The Audi A3 does not have a modern VVT technology such as the VVT-i system on most modern Toyotas. The Variable Valve Timing with Intelligence (VVT-i) is an upgrade to standard VVT and delivers better fuel efficiency.
3. 2015 Volvo S60
The Volvo brand is one of the most reliable cars in the industry if well taken care of. Volvos have some of the best safety ratings for cars and now also have modern features to back them up.
The 2015 Volvo S60 is an entry-level luxury sports sedan created with performance and efficiency in mind. The stop-start technology, together with an enhanced eight-speed transmission, makes this model a good contender in its class.
Available in four trim levels, the best-selling trims are the 2.0-liter engine that is both turbocharged and supercharged.
A VVT system in the S60 essentially tunes the valve timing by shifting the angle of the camshaft as needed. This is a suitable engine management system for the S60.
Advantages of a VVT Engine
- Higher Revs Per Minute
- Improved Fuel Efficiency
- Increased Reliability and Lifespan
- Lower Carbon Emissions
High performance and efficiency in an engine are important. The VVT and other systems are designed with engine performance and eco-friendliness in mind.
When the S60 is at high speeds, the inlet camshaft in the VVT system is rotated at a 30-degree angle. This results in an earlier intake and therefore fewer emissions.
The engine management system in the S60 is also actuated by hydraulic gears.
With responsible maintenance, the Volvo S60 should last an owner about 200,000 miles, coupled with an excellent safety rating. When it comes to fuel efficiency, the S60 gets an average of about 22 MPG for city driving and 29 MPG for highway driving.
The Variable Valve Timing Control Solenoid on the Volvo S60 has been known to cause some issues. A replacement solenoid can set the owner back between $300 and $400, with labor costs going as high as $250.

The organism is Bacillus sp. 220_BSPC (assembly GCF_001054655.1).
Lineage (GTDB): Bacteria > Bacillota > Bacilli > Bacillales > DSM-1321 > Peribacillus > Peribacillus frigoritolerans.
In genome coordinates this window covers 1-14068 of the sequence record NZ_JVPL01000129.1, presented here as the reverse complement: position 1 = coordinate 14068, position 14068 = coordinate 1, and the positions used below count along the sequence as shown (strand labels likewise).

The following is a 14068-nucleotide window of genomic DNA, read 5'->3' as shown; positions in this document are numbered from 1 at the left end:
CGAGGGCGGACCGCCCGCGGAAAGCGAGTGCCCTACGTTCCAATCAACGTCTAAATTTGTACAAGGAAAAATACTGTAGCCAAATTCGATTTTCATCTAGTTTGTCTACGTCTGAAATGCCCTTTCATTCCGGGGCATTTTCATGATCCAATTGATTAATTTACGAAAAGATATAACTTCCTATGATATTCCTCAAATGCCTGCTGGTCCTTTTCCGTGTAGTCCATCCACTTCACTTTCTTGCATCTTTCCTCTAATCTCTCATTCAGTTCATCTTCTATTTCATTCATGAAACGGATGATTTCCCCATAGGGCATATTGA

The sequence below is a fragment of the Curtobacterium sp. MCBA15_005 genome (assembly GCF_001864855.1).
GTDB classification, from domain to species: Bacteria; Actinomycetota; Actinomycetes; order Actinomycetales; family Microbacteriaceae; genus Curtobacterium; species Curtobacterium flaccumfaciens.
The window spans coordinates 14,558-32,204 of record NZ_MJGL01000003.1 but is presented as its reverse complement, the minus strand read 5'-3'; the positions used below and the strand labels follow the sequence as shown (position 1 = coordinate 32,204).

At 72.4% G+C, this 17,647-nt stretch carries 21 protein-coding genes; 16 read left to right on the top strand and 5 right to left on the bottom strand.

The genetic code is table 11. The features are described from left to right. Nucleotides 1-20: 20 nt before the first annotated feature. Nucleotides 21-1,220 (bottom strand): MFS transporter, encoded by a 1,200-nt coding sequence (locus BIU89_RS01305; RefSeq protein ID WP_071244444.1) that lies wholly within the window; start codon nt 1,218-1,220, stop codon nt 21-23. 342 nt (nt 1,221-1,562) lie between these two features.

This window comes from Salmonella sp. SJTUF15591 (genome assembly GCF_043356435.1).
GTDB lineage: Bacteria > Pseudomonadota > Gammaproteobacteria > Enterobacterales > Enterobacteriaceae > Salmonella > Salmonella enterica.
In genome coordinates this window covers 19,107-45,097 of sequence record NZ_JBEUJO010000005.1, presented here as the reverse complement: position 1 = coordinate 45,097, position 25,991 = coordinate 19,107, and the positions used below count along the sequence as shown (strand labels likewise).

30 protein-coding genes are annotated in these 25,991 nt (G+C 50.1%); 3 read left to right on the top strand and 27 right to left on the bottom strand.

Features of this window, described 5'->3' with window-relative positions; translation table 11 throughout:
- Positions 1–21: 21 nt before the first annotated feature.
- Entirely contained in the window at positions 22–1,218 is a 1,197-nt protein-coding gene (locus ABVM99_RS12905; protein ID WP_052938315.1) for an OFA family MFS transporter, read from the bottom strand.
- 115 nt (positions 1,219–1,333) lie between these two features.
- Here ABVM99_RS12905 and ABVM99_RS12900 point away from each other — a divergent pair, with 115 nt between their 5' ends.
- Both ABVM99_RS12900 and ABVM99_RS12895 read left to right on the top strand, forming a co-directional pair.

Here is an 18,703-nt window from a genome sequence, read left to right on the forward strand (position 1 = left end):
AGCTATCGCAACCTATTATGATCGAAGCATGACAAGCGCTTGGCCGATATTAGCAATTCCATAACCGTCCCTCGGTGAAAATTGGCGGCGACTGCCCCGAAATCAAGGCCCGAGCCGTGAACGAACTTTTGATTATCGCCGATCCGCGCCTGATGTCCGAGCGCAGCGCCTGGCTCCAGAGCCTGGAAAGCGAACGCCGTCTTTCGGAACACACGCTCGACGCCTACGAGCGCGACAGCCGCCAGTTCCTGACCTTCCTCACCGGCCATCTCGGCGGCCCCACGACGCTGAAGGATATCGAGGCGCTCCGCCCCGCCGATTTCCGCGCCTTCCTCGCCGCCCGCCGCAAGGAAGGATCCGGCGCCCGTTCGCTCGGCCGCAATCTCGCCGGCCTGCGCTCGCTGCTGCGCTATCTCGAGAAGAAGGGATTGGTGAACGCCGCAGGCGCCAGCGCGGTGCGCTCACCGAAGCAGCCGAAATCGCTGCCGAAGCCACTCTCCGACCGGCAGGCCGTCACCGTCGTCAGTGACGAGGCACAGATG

Reported symptoms of a failed variable valve timing unit consisted mostly of rough engine idling, check engine light, and a bad smell from the engine.
A certified mechanic or the dealership should be able to replace the solenoid and get the VVT system back in working condition.
4. 2018 Honda Civic Type R
Last but not least on our list is the enticing Honda Civic Type R. The Civic Type R might seem like it was designed only for the racetrack, but this is not entirely true.
This hatchback from Honda is confused as a performance car for the track only. Honda made sure that the design and technology make this model great as a daily driver too.
Aggressive and garish is how most reviews describe the looks of this 2018 Type R.
However, the balanced performance of the engine is what sets it apart from the others in the same segment.
2018 Type R Civics sport a six-speed manual transmission powered by a 2.0-liter turbocharged engine with 306 horsepower. The gearbox feels smooth and so does the predictable clutch, giving a sporty feel during upshifts and downshifts.
Much like the previous model, the 2018 Civic Type R has a VTEC turbo engine. The most notable difference between the two is the increase in output from 310P to 320PS.
VTEC (Variable Valve Timing and Lift Electronic Unit) is a system developed and trademarked by Honda. Similar to a VVT, the VTEC from Honda also assists engine output while improving fuel efficiency.
Compared to the upgraded i-VTEC (Intelligent Variable Valve Timing and Lift Electronic Control), this new technology can open the camshaft as far as 50 degrees.
Advancements in variable valve timing technology affect how fuel-efficient a vehicle is by improving the valve train system.
With governments now imposing strict fuel emission penalties, it is in the automaker’s hands to make a vehicle as efficient as possible without risk for the environment.
This is why more variations and upgrades of the standard VVT are showing up. More intelligent VVTs are durable and offer twice the benefits of a standard Variable Valve Timing system.
With more stringent greenhouse gas emissions showing up in many countries, Variable Valve Timing systems will always be improved.